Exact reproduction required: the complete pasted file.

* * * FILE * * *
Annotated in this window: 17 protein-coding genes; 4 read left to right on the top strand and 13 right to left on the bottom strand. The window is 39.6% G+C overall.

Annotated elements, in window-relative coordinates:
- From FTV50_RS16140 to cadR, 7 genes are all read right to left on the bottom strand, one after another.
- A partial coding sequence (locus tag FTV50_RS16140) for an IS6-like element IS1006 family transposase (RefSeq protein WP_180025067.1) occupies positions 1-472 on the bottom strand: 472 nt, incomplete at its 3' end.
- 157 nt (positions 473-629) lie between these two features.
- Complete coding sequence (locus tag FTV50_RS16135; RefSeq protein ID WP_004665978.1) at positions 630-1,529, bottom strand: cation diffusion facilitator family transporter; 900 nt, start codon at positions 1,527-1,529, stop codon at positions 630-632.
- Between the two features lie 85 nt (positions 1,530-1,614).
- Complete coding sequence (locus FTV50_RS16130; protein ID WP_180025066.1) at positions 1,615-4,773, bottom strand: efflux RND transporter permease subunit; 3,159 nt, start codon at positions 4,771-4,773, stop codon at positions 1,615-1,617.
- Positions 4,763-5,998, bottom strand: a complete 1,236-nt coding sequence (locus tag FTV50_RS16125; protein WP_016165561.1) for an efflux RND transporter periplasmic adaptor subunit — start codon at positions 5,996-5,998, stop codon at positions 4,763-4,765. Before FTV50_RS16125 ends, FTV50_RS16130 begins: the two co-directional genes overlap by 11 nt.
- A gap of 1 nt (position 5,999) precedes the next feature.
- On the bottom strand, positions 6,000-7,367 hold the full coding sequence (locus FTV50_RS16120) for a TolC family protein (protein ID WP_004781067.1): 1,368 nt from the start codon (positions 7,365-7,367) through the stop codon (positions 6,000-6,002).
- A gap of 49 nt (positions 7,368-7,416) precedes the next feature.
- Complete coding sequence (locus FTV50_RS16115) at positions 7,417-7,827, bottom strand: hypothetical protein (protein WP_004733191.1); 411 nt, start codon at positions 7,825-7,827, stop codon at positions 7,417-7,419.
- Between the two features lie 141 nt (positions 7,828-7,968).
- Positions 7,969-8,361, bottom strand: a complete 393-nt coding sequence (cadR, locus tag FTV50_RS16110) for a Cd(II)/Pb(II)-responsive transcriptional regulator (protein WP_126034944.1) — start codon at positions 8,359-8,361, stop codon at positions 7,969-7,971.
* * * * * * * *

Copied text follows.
Annotated in this window: 17 protein-coding genes; 4 read left to right on the top strand and 13 right to left on the bottom strand. The window is 39.6% G+C overall.

Annotated elements, in window-relative coordinates:
- From FTV50_RS16140 to cadR, 7 genes are all read right to left on the bottom strand, one after another.
- A partial coding sequence (locus tag FTV50_RS16140) for an IS6-like element IS1006 family transposase (RefSeq protein WP_180025067.1) occupies positions 1-472 on the bottom strand: 472 nt, incomplete at its 3' end.
- 157 nt (positions 473-629) lie between these two features.
- Complete coding sequence (locus tag FTV50_RS16135; RefSeq protein ID WP_004665978.1) at positions 630-1,529, bottom strand: cation diffusion facilitator family transporter; 900 nt, start codon at positions 1,527-1,529, stop codon at positions 630-632.
- Between the two features lie 85 nt (positions 1,530-1,614).
- Complete coding sequence (locus FTV50_RS16130; protein ID WP_180025066.1) at positions 1,615-4,773, bottom strand: efflux RND transporter permease subunit; 3,159 nt, start codon at positions 4,771-4,773, stop codon at positions 1,615-1,617.
- Positions 4,763-5,998, bottom strand: a complete 1,236-nt coding sequence (locus tag FTV50_RS16125; protein WP_016165561.1) for an efflux RND transporter periplasmic adaptor subunit — start codon at positions 5,996-5,998, stop codon at positions 4,763-4,765. Before FTV50_RS16125 ends, FTV50_RS16130 begins: the two co-directional genes overlap by 11 nt.
- A gap of 1 nt (position 5,999) precedes the next feature.
- On the bottom strand, positions 6,000-7,367 hold the full coding sequence (locus FTV50_RS16120) for a TolC family protein (protein ID WP_004781067.1): 1,368 nt from the start codon (positions 7,365-7,367) through the stop codon (positions 6,000-6,002).
- A gap of 49 nt (positions 7,368-7,416) precedes the next feature.
- Complete coding sequence (locus FTV50_RS16115) at positions 7,417-7,827, bottom strand: hypothetical protein (protein WP_004733191.1); 411 nt, start codon at positions 7,825-7,827, stop codon at positions 7,417-7,419.
- Between the two features lie 141 nt (positions 7,828-7,968).
- Positions 7,969-8,361, bottom strand: a complete 393-nt coding sequence (cadR, locus tag FTV50_RS16110) for a Cd(II)/Pb(II)-responsive transcriptional regulator (protein WP_126034944.1) — start codon at positions 8,359-8,361, stop codon at positions 7,969-7,971.